The U.S. is planning a "major" new security program to help Nigeria battle Boko Haram terrorists, a senior State Department official said in the Nigerian capital of Abuja on Thursday.
"Despite our collective efforts, the situation on the ground is worsening," the assistant secretary of state for Africa, Linda Thomas-Greenfield, told a meeting of officials from the U.S. and Nigeria, the Associated Press reported.
The frequency and scope of Boko Haram's terror attacks have grown more acute and constitute a serious threat to this country's overall security.
This is a sober reality check for all of us. We are past time for denial and pride."
Thomas-Greenfield said Boko Haram may try to attack the critical city of Maiduguri and that the U.S. was preparing a major border security program along with Nigeria, Camaroon, Chad and Niger, according to Bloomberg News.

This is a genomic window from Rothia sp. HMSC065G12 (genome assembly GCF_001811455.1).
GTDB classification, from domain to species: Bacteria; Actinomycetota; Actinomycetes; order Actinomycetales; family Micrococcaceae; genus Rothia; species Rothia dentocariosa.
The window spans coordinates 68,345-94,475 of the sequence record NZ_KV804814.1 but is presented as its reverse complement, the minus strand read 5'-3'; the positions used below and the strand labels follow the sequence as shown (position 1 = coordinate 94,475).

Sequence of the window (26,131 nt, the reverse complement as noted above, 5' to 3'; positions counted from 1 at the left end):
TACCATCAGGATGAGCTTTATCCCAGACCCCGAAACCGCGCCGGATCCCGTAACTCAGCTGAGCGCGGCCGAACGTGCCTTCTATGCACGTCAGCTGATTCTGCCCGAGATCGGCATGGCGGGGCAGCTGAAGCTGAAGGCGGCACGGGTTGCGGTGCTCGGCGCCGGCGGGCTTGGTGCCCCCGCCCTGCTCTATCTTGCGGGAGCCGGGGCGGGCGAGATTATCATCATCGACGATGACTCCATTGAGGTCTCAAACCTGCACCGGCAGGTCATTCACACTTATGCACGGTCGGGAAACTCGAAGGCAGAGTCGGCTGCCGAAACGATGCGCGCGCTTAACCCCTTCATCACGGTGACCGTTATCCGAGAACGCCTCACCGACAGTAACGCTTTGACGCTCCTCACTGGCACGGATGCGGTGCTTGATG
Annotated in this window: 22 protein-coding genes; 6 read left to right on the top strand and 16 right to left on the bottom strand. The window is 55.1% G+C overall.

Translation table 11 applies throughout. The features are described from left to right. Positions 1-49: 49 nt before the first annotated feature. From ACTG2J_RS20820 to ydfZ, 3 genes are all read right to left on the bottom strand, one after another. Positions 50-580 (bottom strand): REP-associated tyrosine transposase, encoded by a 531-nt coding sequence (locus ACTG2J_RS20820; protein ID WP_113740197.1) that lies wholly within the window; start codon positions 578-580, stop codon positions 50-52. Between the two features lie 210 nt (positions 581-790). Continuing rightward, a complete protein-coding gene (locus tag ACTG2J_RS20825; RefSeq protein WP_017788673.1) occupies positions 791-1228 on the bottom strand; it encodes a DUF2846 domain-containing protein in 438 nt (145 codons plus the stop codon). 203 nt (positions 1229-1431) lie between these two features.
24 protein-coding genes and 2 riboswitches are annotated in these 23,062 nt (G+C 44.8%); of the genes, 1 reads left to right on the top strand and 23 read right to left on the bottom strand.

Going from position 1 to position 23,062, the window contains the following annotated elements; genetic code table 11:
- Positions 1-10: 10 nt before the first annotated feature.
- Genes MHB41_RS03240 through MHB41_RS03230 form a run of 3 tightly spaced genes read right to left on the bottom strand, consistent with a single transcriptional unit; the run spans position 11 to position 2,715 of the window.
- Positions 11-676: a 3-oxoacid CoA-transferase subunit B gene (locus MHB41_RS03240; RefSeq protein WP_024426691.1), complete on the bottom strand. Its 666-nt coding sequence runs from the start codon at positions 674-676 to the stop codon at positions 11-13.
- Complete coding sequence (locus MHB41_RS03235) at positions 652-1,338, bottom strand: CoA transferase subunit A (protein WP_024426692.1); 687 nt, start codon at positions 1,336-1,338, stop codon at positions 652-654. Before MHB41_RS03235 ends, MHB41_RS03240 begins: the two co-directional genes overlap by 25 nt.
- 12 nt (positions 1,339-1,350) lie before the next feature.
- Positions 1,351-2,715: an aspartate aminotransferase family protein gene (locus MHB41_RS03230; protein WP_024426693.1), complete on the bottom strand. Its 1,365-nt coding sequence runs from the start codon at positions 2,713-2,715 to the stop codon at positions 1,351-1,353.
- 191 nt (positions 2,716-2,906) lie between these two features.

In 2009, a conflict between Boko Haram and the security forces in the populous city left at least 700 dead. Reuters has reported that hundreds have already fled in fear of the group's advance.
The State Department designated Boko Haram a terrorist group in 2013, and it drew international condemnation earlier this when it kidnapped hundreds of Nigerian schoolgirls with the intention of selling them into slavery.
The group has been seizing land in northeast Nigeria and proclaiming an Islamist caliphate, the AP reported.
This article is from the archive of our partner The Wire.
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